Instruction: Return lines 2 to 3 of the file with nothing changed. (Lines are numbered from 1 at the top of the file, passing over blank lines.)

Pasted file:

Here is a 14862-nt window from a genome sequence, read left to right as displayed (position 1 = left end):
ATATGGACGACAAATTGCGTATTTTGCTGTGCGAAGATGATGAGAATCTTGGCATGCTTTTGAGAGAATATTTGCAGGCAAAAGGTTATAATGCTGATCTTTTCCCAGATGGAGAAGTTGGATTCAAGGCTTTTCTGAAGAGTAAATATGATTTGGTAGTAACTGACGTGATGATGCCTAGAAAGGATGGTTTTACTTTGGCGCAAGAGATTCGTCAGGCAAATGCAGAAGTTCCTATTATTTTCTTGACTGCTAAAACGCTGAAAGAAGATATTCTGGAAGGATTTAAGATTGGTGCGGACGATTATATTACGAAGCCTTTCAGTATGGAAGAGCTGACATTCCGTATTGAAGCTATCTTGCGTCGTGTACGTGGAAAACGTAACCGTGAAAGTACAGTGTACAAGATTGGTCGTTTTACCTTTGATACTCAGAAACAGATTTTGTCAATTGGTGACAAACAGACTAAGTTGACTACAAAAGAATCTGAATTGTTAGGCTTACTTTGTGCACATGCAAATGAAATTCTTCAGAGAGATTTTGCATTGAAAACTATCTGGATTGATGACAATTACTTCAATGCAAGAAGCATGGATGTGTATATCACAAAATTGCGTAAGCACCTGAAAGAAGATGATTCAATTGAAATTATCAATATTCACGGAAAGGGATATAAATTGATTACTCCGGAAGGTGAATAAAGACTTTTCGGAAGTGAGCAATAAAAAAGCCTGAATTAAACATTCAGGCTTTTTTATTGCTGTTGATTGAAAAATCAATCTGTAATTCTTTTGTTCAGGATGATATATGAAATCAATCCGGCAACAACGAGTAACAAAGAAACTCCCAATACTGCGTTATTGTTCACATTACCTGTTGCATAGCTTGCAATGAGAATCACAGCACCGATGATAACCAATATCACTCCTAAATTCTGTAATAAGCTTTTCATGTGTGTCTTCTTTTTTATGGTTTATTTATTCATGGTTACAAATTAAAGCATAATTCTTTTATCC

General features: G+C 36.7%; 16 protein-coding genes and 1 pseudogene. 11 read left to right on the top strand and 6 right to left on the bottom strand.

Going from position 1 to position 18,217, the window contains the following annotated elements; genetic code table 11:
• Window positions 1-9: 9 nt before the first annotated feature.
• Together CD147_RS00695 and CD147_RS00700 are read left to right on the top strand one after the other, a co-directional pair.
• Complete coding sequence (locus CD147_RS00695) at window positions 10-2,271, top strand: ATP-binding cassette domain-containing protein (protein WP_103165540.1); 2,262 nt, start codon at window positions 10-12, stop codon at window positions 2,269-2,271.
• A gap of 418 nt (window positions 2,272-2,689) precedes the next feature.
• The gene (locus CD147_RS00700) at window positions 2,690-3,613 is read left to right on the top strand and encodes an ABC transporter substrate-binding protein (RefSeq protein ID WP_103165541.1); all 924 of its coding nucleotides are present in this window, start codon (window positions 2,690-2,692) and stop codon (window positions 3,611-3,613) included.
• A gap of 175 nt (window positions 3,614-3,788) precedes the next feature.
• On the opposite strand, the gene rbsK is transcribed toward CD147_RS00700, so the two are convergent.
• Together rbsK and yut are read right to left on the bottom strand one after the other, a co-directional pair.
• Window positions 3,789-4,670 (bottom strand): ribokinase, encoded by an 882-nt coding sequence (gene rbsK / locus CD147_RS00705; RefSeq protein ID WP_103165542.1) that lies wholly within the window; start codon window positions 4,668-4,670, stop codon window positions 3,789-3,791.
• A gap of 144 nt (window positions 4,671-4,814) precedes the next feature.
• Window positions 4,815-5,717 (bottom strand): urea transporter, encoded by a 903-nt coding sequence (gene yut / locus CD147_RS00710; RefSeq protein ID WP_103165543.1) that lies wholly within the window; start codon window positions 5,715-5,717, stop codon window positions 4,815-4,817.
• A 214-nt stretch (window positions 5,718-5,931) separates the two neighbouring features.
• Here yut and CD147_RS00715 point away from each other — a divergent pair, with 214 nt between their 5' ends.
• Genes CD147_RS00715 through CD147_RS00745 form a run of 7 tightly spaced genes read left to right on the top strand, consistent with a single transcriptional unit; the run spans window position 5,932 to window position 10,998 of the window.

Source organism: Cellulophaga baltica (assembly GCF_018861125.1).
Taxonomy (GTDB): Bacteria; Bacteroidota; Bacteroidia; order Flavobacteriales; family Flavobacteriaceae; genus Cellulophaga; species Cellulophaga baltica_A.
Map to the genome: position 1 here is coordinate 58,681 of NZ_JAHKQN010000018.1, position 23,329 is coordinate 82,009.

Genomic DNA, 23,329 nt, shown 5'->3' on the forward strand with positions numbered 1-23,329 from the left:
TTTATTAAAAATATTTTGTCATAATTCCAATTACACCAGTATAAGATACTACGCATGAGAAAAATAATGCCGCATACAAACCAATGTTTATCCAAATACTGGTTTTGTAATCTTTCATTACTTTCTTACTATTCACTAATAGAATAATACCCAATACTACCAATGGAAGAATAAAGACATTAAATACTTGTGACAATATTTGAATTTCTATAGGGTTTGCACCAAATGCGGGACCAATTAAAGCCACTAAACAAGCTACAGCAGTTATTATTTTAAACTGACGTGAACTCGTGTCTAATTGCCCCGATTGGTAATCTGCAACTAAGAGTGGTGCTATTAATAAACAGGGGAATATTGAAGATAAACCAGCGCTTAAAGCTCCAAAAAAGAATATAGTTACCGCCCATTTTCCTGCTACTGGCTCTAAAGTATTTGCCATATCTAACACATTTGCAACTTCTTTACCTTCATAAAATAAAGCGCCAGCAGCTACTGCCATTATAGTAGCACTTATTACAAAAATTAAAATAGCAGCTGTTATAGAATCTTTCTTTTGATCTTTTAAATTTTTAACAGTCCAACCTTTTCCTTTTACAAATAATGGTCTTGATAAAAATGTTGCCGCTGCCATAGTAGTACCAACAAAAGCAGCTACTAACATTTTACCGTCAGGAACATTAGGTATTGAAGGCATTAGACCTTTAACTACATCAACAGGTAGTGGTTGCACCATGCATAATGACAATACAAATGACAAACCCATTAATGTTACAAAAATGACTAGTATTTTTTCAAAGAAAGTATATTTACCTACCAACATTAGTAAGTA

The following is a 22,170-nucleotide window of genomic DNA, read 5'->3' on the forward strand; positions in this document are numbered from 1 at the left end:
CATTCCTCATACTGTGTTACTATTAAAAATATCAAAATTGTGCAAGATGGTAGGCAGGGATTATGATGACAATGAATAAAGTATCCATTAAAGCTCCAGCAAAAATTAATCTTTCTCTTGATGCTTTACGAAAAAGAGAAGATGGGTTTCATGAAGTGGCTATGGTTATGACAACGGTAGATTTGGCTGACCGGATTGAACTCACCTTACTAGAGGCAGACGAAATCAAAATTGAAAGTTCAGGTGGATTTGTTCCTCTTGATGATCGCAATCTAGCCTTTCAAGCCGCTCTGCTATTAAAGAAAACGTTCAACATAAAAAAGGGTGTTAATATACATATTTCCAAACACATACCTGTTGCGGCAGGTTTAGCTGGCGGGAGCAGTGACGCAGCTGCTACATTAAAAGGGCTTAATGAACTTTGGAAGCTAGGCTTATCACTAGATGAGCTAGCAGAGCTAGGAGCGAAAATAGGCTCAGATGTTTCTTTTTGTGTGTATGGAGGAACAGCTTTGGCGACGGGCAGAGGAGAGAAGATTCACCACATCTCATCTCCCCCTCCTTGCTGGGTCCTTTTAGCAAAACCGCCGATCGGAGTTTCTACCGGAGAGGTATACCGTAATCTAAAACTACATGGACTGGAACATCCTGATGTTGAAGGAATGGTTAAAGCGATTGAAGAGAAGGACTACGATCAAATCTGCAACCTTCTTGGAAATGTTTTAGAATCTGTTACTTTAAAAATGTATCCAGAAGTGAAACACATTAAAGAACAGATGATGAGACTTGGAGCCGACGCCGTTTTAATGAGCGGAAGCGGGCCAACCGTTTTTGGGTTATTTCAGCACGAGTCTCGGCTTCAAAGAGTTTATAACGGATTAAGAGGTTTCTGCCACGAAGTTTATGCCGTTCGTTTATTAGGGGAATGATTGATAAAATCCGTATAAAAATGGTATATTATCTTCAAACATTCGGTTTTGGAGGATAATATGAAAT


ATATGGACGACAAATTGCGTATTTTGCTGTGCGAAGATGATGAGAATCTTGGCATGCTTTTGAGAGAATATTTGCAGGCAAAAGGTTATAATGCTGATCTTTTCCCAGATGGAGAAGTTGGATTCAAGGCTTTTCTGAAGAGTAAATATGATTTGGTAGTAACTGACGTGATGATGCCTAGAAAGGATGGTTTTACTTTGGCGCAAGAGATTCGTCAGGCAAATGCAGAAGTTCCTATTATTTTCTTGACTGCTAAAACGCTGAAAGAAGATATTCTGGAAGGATTTAAGATTGGTGCGGACGATTATATTACGAAGCCTTTCAGTATGGAAGAGCTGACATTCCGTATTGAAGCTATCTTGCGTCGTGTACGTGGAAAACGTAACCGTGAAAGTACAGTGTACAAGATTGGTCGTTTTACCTTTGATACTCAGAAACAGATTTTGTCAATTGGTGACAAACAGACTAAGTTGACTACAAAAGAATCTGAATTGTTAGGCTTACTTTGTGCACATGCAAATGAAATTCTTCAGAGAGATTTTGCATTGAAAACTATCTGGATTGATGACAATTACTTCAATGCAAGAAGCATGGATGTGTATATCACAAAATTGCGTAAGCACCTGAAAGAAGATGATTCAATTGAAATTATCAATATTCACGGAAAGGGATATAAATTGATTACTCCGGAAGGTGAATAAAGACTTTTCGGAAGTGAGCAATAAAAAAGCCTGAATTAAACATTCAGGCTTTTTTATTGCTGTTGATTGAAAAATCAATCTGTAATTCTTTTGTTCAGGATGATATATGAAATCAATCCGGCAACAACGAGTAACAAAGAAACTCCCAATACTGCGTTATTGTTCACATTACCTGTTGCATAGCTTGCAATGAGAATCACAGCACCGATGATAACCAATATCACTCCTAAATTCTGTAATAAGCTTTTCATGTGTGTCTTCTTTTTTATGGTTTATTTATTCATGGTTACAAATTAAAGCATAATTCTTTTATCC

General features: G+C 36.7%; 16 protein-coding genes and 1 pseudogene. 11 read left to right on the top strand and 6 right to left on the bottom strand.